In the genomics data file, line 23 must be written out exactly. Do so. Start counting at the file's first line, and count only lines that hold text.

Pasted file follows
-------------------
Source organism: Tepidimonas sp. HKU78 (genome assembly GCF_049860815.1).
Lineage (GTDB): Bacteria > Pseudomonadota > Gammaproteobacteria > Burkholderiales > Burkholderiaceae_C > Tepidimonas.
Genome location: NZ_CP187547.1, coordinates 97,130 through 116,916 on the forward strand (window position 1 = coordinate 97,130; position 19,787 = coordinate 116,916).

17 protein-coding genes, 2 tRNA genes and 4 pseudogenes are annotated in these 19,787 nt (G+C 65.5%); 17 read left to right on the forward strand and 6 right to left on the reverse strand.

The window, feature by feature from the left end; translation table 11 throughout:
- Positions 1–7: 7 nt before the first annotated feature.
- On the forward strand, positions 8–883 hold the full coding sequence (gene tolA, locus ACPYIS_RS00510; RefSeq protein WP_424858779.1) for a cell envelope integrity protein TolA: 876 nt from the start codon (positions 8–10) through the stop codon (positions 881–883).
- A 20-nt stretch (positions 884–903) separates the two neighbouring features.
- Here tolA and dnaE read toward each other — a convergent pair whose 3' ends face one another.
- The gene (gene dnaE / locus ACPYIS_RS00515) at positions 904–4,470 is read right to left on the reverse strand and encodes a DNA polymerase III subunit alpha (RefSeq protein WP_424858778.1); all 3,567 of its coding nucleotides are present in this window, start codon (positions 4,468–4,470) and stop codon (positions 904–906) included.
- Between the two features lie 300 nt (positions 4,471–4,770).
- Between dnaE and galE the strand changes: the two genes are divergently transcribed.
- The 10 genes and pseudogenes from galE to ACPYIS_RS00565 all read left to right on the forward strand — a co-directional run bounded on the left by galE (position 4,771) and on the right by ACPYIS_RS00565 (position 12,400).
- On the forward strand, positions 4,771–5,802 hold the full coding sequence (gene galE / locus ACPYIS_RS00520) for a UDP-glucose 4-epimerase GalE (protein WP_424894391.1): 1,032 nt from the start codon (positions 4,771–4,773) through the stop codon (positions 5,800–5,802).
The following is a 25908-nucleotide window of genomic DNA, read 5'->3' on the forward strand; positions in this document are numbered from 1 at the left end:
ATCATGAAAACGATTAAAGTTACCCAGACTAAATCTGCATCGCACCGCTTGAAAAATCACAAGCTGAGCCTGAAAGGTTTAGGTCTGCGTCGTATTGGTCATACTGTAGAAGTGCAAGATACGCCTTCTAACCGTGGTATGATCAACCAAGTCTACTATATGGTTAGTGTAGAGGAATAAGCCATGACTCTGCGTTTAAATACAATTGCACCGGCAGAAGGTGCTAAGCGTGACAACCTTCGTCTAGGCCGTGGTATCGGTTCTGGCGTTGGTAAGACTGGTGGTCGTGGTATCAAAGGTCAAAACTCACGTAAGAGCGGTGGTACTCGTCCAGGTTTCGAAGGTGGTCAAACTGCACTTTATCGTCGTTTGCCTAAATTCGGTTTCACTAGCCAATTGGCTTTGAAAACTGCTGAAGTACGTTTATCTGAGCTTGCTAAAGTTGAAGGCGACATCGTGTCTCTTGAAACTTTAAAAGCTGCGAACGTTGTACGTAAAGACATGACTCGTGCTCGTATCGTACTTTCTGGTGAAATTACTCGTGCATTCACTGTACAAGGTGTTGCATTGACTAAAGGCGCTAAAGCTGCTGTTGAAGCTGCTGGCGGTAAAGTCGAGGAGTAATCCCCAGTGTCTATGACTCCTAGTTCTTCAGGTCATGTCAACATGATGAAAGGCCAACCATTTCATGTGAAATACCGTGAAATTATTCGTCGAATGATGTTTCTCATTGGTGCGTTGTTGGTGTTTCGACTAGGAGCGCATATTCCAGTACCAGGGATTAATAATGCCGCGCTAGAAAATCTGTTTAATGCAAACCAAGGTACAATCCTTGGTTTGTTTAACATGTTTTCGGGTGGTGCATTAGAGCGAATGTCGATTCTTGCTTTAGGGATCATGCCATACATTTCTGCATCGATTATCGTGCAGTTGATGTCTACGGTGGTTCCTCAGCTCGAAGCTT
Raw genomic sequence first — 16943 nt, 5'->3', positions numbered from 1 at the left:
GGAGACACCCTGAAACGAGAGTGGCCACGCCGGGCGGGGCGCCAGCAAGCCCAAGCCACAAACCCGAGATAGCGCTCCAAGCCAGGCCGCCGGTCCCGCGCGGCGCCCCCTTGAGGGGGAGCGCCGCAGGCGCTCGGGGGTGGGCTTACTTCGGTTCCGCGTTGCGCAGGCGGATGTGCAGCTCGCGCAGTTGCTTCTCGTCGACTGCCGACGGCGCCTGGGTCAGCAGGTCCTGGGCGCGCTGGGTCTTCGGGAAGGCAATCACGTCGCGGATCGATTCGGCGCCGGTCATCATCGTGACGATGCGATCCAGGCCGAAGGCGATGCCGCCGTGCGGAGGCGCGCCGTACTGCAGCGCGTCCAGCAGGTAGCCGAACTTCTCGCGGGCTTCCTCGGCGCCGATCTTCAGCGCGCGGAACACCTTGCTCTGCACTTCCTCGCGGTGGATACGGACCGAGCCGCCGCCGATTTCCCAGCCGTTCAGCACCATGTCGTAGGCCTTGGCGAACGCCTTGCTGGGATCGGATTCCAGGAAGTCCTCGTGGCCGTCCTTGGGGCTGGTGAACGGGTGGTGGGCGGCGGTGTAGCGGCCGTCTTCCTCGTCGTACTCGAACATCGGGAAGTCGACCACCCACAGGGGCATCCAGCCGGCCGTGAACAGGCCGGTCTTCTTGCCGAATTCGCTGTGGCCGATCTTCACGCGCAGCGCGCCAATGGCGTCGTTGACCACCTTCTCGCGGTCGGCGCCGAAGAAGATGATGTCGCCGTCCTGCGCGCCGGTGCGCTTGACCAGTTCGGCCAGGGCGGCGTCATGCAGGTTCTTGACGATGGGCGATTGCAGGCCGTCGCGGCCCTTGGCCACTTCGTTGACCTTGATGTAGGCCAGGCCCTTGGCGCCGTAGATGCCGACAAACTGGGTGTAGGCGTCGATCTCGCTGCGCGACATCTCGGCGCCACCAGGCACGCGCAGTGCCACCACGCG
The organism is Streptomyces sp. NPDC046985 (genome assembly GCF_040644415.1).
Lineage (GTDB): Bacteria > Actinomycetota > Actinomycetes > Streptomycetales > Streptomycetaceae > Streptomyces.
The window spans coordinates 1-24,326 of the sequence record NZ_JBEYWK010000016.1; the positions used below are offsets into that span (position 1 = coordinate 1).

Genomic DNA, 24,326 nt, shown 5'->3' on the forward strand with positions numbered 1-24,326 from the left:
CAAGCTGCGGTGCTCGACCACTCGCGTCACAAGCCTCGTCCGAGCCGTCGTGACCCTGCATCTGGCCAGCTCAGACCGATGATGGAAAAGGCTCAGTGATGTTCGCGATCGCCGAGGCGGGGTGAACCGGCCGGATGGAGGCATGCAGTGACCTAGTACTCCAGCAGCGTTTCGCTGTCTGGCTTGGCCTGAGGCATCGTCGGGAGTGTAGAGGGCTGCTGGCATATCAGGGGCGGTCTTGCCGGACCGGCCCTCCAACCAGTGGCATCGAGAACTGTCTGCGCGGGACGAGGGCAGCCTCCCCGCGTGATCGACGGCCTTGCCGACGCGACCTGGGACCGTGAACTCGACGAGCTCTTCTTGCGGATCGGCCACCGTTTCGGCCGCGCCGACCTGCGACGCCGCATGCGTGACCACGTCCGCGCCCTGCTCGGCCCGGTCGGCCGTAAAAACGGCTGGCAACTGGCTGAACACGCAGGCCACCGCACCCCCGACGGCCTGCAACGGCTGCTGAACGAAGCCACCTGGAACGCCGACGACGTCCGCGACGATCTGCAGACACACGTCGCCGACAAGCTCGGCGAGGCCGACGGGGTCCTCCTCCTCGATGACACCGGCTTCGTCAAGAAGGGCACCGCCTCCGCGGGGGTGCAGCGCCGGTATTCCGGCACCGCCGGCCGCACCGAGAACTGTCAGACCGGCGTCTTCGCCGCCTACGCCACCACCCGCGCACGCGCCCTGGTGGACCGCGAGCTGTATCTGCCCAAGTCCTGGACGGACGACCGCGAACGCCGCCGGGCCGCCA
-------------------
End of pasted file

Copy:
CAAGCTGCGGTGCTCGACCACTCGCGTCACAAGCCTCGTCCGAGCCGTCGTGACCCTGCATCTGGCCAGCTCAGACCGATGATGGAAAAGGCTCAGTGATGTTCGCGATCGCCGAGGCGGGGTGAACCGGCCGGATGGAGGCATGCAGTGACCTAGTACTCCAGCAGCGTTTCGCTGTCTGGCTTGGCCTGAGGCATCGTCGGGAGTGTAGAGGGCTGCTGGCATATCAGGGGCGGTCTTGCCGGACCGGCCCTCCAACCAGTGGCATCGAGAACTGTCTGCGCGGGACGAGGGCAGCCTCCCCGCGTGATCGACGGCCTTGCCGACGCGACCTGGGACCGTGAACTCGACGAGCTCTTCTTGCGGATCGGCCACCGTTTCGGCCGCGCCGACCTGCGACGCCGCATGCGTGACCACGTCCGCGCCCTGCTCGGCCCGGTCGGCCGTAAAAACGGCTGGCAACTGGCTGAACACGCAGGCCACCGCACCCCCGACGGCCTGCAACGGCTGCTGAACGAAGCCACCTGGAACGCCGACGACGTCCGCGACGATCTGCAGACACACGTCGCCGACAAGCTCGGCGAGGCCGACGGGGTCCTCCTCCTCGATGACACCGGCTTCGTCAAGAAGGGCACCGCCTCCGCGGGGGTGCAGCGCCGGTATTCCGGCACCGCCGGCCGCACCGAGAACTGTCAGACCGGCGTCTTCGCCGCCTACGCCACCACCCGCGCACGCGCCCTGGTGGACCGCGAGCTGTATCTGCCCAAGTCCTGGACGGACGACCGCGAACGCCGCCGGGCCGCCA